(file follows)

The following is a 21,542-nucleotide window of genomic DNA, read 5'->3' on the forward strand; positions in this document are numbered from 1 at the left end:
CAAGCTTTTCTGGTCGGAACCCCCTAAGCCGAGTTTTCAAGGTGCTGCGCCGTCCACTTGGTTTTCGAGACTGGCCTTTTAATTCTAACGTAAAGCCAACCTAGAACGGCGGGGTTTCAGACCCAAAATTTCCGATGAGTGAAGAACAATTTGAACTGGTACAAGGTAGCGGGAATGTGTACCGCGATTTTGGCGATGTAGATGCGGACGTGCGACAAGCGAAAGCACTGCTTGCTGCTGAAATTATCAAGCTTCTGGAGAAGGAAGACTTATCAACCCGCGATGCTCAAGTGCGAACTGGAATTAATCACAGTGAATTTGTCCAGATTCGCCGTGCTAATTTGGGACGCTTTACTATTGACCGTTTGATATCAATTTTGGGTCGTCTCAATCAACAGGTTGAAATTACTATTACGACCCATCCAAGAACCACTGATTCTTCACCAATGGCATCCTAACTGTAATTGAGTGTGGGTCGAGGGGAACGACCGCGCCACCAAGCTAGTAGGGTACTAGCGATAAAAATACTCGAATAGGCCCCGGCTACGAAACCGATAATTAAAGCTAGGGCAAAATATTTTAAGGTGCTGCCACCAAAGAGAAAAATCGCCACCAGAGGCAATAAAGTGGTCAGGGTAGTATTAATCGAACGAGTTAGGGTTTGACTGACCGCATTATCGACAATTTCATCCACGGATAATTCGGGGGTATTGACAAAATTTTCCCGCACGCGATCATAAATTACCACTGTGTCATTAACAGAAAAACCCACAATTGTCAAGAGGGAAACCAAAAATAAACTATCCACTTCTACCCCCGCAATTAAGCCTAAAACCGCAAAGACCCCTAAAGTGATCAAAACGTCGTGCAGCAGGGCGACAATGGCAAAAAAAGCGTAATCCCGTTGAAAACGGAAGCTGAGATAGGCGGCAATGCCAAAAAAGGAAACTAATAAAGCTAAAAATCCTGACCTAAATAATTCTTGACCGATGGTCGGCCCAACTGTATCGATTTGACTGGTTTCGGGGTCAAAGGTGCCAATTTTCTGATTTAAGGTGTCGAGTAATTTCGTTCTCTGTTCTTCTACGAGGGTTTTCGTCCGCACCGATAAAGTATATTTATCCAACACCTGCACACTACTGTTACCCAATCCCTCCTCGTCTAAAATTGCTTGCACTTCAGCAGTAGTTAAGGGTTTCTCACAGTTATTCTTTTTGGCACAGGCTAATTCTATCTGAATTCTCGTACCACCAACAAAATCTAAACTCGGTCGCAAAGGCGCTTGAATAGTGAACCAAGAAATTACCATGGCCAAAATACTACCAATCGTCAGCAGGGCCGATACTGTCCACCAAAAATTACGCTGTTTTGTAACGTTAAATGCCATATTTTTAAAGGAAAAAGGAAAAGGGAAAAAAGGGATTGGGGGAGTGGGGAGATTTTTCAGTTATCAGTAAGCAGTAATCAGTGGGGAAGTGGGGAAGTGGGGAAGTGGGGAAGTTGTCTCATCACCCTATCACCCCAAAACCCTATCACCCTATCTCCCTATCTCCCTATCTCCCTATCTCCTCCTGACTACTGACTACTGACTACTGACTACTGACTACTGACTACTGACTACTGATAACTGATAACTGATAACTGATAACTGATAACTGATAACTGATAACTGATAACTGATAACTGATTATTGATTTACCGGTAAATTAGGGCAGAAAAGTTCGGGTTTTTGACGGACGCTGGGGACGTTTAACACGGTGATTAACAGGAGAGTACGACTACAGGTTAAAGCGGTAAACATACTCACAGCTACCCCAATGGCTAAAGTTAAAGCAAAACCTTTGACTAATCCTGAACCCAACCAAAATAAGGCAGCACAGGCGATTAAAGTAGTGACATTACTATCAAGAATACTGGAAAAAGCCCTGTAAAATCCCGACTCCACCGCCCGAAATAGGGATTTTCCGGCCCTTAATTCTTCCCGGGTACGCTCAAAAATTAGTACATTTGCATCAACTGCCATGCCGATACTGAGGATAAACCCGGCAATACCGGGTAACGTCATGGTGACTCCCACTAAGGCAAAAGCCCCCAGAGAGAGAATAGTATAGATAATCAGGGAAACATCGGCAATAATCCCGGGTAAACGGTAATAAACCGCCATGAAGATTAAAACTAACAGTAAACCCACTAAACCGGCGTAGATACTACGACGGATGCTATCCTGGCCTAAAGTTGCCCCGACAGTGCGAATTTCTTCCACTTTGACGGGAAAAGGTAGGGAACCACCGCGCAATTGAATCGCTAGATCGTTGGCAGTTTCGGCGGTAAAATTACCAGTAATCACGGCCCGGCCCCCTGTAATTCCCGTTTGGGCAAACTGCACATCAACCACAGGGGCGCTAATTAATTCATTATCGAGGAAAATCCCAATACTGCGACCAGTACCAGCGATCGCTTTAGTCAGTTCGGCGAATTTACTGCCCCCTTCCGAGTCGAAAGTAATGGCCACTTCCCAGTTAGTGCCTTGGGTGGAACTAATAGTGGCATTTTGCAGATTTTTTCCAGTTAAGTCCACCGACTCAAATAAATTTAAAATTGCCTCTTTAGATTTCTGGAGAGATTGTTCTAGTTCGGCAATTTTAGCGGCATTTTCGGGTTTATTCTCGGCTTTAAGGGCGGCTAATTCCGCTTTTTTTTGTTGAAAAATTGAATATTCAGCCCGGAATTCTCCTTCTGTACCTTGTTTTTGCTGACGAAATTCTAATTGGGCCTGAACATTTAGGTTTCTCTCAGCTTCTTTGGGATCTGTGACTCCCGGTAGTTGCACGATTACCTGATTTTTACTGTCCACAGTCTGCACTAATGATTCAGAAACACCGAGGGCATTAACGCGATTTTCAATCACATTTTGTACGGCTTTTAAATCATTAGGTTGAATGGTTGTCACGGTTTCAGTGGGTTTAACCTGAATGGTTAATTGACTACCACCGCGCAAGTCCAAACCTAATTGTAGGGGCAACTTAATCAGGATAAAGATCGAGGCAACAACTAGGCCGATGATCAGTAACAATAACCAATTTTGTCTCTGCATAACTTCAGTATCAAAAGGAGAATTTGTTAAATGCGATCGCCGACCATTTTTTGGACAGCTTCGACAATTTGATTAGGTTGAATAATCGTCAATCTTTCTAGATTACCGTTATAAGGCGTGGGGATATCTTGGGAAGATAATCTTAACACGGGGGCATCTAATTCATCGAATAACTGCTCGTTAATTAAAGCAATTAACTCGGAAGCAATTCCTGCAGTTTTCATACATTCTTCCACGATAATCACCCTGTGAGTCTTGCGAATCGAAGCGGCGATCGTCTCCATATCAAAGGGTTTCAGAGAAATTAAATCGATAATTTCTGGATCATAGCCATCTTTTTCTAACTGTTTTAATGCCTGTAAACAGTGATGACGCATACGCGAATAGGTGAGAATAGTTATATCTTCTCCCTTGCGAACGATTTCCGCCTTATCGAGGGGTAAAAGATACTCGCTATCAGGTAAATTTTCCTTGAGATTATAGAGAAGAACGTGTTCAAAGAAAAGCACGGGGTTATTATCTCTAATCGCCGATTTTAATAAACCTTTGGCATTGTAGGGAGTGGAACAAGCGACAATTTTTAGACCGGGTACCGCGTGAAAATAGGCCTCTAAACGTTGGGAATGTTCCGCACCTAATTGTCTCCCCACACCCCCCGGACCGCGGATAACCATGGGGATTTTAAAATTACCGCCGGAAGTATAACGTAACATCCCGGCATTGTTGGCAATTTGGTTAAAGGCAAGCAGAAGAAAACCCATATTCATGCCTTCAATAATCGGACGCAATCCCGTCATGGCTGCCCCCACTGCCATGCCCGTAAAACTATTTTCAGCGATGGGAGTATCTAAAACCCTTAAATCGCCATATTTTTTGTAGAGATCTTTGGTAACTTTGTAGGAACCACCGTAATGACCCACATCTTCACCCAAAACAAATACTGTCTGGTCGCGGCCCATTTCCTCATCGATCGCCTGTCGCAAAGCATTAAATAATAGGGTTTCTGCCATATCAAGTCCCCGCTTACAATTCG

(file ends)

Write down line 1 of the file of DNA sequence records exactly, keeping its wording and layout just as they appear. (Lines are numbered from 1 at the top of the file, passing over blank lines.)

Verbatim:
The following is a 21,542-nucleotide window of genomic DNA, read 5'->3' on the forward strand; positions in this document are numbered from 1 at the left end: